Navigating Inflation With The 60/30/10 Budget: A Flexible Approach To Financial Planning.

You might be familiar with the 50/30/20 budget, which allocates 50% of your post-tax income for needs like rent or mortgage, 30% for wants such as dining out, and 20% for savings and debt repayment beyond the minimums. However, high inflation can make it challenging to keep spending on needs within 50% of your income.

“Over the last couple of years, we have seen pretty substantial inflation across most main spending categories. Housing prices, rent, interest rates and cost of basic goods have all increased dramatically,” noted Michelle Waymire, a certified financial planner and financial coach.

The 60/30/10 budget, though similar to the 50/30/20 method, might be more suitable for those who spend most of their income on essential needs or have a lower income.

What Is The 60/30/10 Budget?

In the 60/30/10 budget, you allocate 60% of your monthly take-home income for needs, 30% for wants, and 10% for savings.

“One commonality between the 50/30/20 and the 60/30/10 budgets is that they are starting points to provide a general allocation for your money,” Waymire said. “Neither of these guidelines are strict rules, as everyone’s situation is different.”

Another approach to the 60/30/10 budget involves dedicating 60% of your income to savings, which some higher-income individuals use to build generational wealth or retire early.

Pros And Cons Of The 60/30/10 Budget

“One major benefit of the 60/30/10 budget is that it allows more funds for non-negotiable items, providing flexibility needed in today’s economy,” said Julie Guntrip, head of financial wellness at Jenius Bank.

She also mentioned that the 60/30/10 budget could be suitable for people in their early 20s who are prioritizing initial life expenses like their first apartment or buying a car.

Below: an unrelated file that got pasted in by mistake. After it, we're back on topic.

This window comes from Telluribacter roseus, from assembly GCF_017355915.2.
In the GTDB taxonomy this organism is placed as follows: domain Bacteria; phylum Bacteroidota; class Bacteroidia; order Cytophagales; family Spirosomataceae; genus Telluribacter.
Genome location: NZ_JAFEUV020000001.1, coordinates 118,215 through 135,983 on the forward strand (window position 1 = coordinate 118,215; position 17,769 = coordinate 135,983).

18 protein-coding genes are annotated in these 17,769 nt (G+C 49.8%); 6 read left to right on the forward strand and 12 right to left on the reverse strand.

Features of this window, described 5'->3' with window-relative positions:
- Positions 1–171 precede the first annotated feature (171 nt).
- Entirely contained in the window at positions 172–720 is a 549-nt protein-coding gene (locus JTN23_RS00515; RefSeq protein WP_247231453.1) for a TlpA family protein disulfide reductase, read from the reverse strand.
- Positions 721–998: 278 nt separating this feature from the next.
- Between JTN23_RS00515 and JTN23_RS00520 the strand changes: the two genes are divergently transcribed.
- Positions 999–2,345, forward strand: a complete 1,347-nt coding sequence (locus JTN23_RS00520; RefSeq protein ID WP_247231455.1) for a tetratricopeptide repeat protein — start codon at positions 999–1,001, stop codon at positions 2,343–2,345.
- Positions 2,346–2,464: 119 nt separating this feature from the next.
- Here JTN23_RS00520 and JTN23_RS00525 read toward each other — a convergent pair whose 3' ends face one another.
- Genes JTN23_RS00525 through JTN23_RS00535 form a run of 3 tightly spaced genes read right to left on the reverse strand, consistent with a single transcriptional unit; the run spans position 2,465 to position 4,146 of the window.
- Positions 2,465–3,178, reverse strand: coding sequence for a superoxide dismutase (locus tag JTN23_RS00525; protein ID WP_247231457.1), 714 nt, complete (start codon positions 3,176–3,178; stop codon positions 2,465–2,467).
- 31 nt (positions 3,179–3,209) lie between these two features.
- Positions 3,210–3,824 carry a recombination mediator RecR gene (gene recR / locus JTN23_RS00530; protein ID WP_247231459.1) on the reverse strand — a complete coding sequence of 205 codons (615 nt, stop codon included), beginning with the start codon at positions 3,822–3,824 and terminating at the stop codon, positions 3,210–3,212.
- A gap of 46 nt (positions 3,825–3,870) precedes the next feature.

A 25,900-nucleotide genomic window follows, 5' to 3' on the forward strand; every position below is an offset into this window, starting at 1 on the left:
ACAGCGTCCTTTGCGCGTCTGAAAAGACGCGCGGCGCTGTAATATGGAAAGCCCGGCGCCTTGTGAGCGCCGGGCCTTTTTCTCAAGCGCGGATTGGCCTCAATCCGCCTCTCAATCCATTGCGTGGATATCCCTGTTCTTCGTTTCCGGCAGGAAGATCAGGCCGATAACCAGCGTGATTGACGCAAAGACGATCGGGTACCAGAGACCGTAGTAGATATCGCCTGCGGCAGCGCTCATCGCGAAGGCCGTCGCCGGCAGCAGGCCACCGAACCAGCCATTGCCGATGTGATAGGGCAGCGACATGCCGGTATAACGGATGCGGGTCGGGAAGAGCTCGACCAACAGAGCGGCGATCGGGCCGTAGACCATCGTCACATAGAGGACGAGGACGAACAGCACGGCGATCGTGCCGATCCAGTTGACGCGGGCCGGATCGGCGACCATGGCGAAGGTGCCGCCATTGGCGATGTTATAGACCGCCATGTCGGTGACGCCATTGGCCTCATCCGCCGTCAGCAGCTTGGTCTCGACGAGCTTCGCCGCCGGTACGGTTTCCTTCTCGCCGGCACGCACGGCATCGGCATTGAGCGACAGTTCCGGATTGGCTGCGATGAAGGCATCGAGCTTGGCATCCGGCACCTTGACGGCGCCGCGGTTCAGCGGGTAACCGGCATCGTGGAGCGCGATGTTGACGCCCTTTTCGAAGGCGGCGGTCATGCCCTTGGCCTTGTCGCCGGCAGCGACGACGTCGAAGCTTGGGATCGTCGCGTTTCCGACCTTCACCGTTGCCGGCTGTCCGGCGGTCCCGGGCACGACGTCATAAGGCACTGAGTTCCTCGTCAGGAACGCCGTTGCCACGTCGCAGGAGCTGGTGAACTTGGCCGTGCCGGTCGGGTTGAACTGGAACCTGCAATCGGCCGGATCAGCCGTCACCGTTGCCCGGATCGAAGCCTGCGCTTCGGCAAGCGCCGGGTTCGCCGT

However, a downside is that allocating more to essential needs means less for savings.

“There are downsides to saving less. High-interest credit card debt becomes more costly the longer it takes to pay off, and for those without employer-supported retirement plans, a 10% savings allocation may not meet future goals,” Waymire said.

How To Implement The 60/30/10 Budget

Here are some tips to help you get started with the 60/30/10 budget:

1.Set Short and Long-Term Financial Goals

Clear financial goals can kick-start your budget and keep you motivated.

“Before starting any budget process, have short and long-term goals in mind, such as paying off debt, saving for a vacation, or building a down payment for a house,” Guntrip said. “Then, track expenses to understand your money flow.”

2.Track Your Spending

Knowing your income and expenses is crucial.

“Tracking actual money flows is important before establishing a budget, as it helps evaluate if spending and saving align with goals,” Guntrip said. “A budget grounded in reality is more useful.”

Use a spreadsheet or an expense-tracking app to monitor your spending.

  1. Focus on an Area of Improvement

To stick to the 60/30/10 budget, focus on categories where you tend to overspend.

“Most overspending happens in the 30% wants category,” Waymire said. “To stay on track, figure out what 30% of your income looks like in dollars per month and use a separate checking account with a different debit card for that spending.”

Using a separate card for wants can help maintain the 30% limit.

  1. Use Budgeting to Empower You

Think of budgeting as a way to take control of your finances.

“By being mindful about your spending, you can cut down on non-priority areas and free up money for what brings you joy,” Waymire said. “Without a budget, it’s challenging to ensure there’s money at the end of the month for your big goals and dreams.”

Be open to adjusting your budget as needed and regularly monitor your spending.

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